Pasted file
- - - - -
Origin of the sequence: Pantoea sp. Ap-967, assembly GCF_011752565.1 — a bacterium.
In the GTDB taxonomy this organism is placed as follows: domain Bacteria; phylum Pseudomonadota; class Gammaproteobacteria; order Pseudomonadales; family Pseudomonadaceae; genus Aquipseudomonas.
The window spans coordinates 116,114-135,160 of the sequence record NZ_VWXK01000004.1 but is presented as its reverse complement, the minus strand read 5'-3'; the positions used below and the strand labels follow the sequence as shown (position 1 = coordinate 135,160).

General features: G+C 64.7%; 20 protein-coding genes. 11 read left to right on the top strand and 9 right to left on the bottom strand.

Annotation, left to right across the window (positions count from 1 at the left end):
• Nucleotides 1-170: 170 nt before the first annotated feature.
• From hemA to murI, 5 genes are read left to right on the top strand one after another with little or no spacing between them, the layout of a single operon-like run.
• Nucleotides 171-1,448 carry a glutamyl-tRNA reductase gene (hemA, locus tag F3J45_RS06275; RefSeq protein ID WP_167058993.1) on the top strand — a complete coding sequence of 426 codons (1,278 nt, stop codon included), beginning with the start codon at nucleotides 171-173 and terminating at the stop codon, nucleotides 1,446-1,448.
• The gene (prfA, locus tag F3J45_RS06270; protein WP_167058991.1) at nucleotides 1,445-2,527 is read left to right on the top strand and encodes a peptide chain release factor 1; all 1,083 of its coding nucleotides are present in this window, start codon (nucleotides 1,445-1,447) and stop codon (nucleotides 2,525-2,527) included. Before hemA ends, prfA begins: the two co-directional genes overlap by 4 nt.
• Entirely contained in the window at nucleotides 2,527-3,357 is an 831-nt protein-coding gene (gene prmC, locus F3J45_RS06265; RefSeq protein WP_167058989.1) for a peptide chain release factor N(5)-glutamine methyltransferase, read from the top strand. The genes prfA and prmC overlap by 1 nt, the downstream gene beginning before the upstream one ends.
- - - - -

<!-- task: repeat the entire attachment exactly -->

Origin of the sequence: Pantoea sp. Ap-967, assembly GCF_011752565.1 — a bacterium.
In the GTDB taxonomy this organism is placed as follows: domain Bacteria; phylum Pseudomonadota; class Gammaproteobacteria; order Pseudomonadales; family Pseudomonadaceae; genus Aquipseudomonas.
The window spans coordinates 116,114-135,160 of the sequence record NZ_VWXK01000004.1 but is presented as its reverse complement, the minus strand read 5'-3'; the positions used below and the strand labels follow the sequence as shown (position 1 = coordinate 135,160).

General features: G+C 64.7%; 20 protein-coding genes. 11 read left to right on the top strand and 9 right to left on the bottom strand.

Annotation, left to right across the window (positions count from 1 at the left end):
• Nucleotides 1-170: 170 nt before the first annotated feature.
• From hemA to murI, 5 genes are read left to right on the top strand one after another with little or no spacing between them, the layout of a single operon-like run.
• Nucleotides 171-1,448 carry a glutamyl-tRNA reductase gene (hemA, locus tag F3J45_RS06275; RefSeq protein ID WP_167058993.1) on the top strand — a complete coding sequence of 426 codons (1,278 nt, stop codon included), beginning with the start codon at nucleotides 171-173 and terminating at the stop codon, nucleotides 1,446-1,448.
• The gene (prfA, locus tag F3J45_RS06270; protein WP_167058991.1) at nucleotides 1,445-2,527 is read left to right on the top strand and encodes a peptide chain release factor 1; all 1,083 of its coding nucleotides are present in this window, start codon (nucleotides 1,445-1,447) and stop codon (nucleotides 2,525-2,527) included. Before hemA ends, prfA begins: the two co-directional genes overlap by 4 nt.
• Entirely contained in the window at nucleotides 2,527-3,357 is an 831-nt protein-coding gene (gene prmC, locus F3J45_RS06265; RefSeq protein WP_167058989.1) for a peptide chain release factor N(5)-glutamine methyltransferase, read from the top strand. The genes prfA and prmC overlap by 1 nt, the downstream gene beginning before the upstream one ends.